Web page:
Paste-type epoxies require mixing two dry, paste-like components, usually in a 1:1 ratio. Wearing latex gloves, scoop half the needed amount from one container (part A); using your other hand, scoop out an equivalent sized ball from the other (part B). Knead the two scoops together until the color is uniform.

A

B

C

D

Variable Viscosity Filler
Pourable fillers require a little more patience, but they can be extremely versatile. Mix the components, according to instructions, in a paper cup or thick plastic container [A]. Stir the epoxy with a small wooden or plastic stick for a minimum of three minutes [B]. Then add phenolic microballoons (available from epoxy suppliers) to expand the epoxy without weakening it [C]. You can usually add microballoons in a volume equivalent to the mixed epoxy—for example, up to 5 cubic inches of microballoons for 5 cubic inches of epoxy. This will slightly thicken the epoxy, increase the volume, and make it easier to sand when cured. If desired, you can slowly add silica [D] to bring the epoxy to a paste-like consistency.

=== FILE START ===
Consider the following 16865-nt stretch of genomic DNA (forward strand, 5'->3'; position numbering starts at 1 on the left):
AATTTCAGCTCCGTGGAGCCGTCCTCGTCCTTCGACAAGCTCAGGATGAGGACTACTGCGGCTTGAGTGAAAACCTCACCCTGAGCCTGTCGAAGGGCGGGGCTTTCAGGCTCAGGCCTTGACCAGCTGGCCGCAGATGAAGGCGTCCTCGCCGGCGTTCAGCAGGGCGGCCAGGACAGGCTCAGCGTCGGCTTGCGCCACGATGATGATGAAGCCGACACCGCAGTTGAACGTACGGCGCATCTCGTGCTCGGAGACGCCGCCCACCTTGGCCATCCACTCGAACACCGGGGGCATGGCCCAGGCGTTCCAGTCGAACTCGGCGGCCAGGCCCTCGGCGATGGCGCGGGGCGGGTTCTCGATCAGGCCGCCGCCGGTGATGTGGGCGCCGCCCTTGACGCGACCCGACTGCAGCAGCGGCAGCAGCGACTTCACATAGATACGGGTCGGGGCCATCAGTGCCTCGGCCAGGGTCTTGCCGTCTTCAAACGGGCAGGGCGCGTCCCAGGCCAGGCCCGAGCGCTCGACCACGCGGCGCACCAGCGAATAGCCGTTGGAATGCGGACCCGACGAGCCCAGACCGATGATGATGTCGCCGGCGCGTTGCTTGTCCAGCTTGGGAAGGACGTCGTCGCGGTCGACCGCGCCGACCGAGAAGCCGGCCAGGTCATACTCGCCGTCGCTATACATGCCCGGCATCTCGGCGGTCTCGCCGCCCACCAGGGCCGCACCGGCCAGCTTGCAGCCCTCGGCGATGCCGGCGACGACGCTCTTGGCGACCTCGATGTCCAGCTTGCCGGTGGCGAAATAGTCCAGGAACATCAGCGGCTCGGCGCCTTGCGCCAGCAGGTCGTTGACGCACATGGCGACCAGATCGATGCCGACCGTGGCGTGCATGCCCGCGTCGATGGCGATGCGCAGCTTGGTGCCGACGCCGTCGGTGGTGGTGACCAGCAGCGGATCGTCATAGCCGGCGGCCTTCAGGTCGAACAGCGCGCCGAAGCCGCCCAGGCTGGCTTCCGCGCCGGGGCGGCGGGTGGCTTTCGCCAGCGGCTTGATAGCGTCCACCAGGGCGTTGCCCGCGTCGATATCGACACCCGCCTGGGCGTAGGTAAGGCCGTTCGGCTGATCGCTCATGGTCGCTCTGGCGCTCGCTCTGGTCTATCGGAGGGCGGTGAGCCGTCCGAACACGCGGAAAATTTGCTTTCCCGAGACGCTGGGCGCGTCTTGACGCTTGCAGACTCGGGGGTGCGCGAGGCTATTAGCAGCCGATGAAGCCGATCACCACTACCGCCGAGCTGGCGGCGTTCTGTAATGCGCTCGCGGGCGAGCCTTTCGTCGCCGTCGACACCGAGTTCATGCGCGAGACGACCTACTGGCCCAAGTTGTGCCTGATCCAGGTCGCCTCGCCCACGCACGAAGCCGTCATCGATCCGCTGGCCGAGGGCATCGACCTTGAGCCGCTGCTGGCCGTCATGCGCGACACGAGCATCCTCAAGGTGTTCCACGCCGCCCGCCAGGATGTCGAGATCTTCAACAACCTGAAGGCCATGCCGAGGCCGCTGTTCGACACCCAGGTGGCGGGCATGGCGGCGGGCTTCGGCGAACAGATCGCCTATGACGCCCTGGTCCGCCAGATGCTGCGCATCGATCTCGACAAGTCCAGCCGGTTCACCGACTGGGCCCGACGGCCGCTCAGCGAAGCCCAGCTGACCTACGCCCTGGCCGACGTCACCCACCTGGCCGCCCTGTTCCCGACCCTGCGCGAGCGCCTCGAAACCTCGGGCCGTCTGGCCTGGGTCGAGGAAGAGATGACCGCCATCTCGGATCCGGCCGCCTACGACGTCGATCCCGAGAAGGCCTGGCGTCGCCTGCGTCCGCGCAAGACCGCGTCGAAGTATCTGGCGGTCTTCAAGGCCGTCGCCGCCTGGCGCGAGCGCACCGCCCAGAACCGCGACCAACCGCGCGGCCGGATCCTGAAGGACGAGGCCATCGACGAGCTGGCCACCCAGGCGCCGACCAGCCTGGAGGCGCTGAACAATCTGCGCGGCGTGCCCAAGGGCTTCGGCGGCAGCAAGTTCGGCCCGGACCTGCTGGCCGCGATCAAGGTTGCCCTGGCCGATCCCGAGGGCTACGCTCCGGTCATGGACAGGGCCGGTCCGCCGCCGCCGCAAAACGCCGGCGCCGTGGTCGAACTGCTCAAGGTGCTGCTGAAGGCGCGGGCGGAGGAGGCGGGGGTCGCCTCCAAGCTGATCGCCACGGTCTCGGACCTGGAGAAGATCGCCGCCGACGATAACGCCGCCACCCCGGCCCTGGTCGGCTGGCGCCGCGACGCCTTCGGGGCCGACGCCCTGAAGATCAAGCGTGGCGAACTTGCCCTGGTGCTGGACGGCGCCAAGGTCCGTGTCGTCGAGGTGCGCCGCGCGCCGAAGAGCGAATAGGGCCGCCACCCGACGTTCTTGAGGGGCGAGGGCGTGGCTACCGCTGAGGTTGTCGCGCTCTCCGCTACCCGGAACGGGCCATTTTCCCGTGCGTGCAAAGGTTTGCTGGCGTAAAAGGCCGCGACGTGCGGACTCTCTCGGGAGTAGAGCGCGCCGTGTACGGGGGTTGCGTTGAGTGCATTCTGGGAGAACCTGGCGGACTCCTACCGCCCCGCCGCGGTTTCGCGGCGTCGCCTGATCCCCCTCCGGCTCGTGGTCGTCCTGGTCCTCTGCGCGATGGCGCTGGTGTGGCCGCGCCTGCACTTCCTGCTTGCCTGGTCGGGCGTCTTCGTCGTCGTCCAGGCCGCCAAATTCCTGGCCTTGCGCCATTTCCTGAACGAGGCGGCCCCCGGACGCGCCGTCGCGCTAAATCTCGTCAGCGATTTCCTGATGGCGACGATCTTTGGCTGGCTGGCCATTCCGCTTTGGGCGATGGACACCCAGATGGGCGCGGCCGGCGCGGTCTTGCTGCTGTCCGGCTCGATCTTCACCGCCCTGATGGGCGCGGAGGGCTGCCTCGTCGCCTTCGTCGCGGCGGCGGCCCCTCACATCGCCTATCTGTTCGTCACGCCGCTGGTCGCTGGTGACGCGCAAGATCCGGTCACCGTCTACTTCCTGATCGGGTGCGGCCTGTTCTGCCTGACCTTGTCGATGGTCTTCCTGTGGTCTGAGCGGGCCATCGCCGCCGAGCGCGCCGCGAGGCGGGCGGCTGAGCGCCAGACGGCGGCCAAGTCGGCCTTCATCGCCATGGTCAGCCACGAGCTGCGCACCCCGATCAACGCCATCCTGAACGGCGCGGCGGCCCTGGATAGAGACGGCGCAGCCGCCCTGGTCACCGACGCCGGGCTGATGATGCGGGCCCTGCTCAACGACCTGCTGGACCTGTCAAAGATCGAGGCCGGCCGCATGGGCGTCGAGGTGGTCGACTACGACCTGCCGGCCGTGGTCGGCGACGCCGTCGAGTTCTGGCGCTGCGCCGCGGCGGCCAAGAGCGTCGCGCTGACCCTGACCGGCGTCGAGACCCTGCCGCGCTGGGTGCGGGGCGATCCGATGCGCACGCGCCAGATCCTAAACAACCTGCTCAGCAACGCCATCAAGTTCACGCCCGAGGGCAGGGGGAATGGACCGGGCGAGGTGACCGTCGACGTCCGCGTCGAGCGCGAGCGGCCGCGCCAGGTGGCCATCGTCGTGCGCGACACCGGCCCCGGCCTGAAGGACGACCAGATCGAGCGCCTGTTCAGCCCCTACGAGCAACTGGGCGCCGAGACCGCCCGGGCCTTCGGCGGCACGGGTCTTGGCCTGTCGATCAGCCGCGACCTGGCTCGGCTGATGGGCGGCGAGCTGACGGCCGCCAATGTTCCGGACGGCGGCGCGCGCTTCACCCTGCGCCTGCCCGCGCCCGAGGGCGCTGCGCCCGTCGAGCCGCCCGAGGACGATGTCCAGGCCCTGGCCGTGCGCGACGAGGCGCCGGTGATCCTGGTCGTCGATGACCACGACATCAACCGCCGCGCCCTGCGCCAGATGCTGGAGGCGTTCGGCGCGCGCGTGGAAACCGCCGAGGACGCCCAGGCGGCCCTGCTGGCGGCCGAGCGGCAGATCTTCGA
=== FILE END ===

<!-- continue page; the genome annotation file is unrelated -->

Tags: epoxy OHJ April 2014 Old-House Journal Ray Tschoepe

By Ray Tschoepe

Raymond Tschoepe is Director of Conservation for the Fairmont Park Historic Conservancy and and adjunct faculty member of the historic preservation program of Bucks County Community College, where he teaches a core course in building conservation. He is a contributing editor of Old House Journal, for which he has written, illustrated, and photographed numerous articles. Mr. Tschoepe lectures at conferences and workshops for the Traditional Building Conference and the Association for Preserving Technology. Mr. Tschoepe graduated from the School of Fine Arts master’s program in Historic Preservation. He then worked for nearly 10 years as an independent restoration contractor. Among many preservation projects, Ray worked toward the restoration of elements of Bellaire manor, Letitia Street House, Malta Boat Club and the entry doors and panels of Founder’s Hall at Girard College.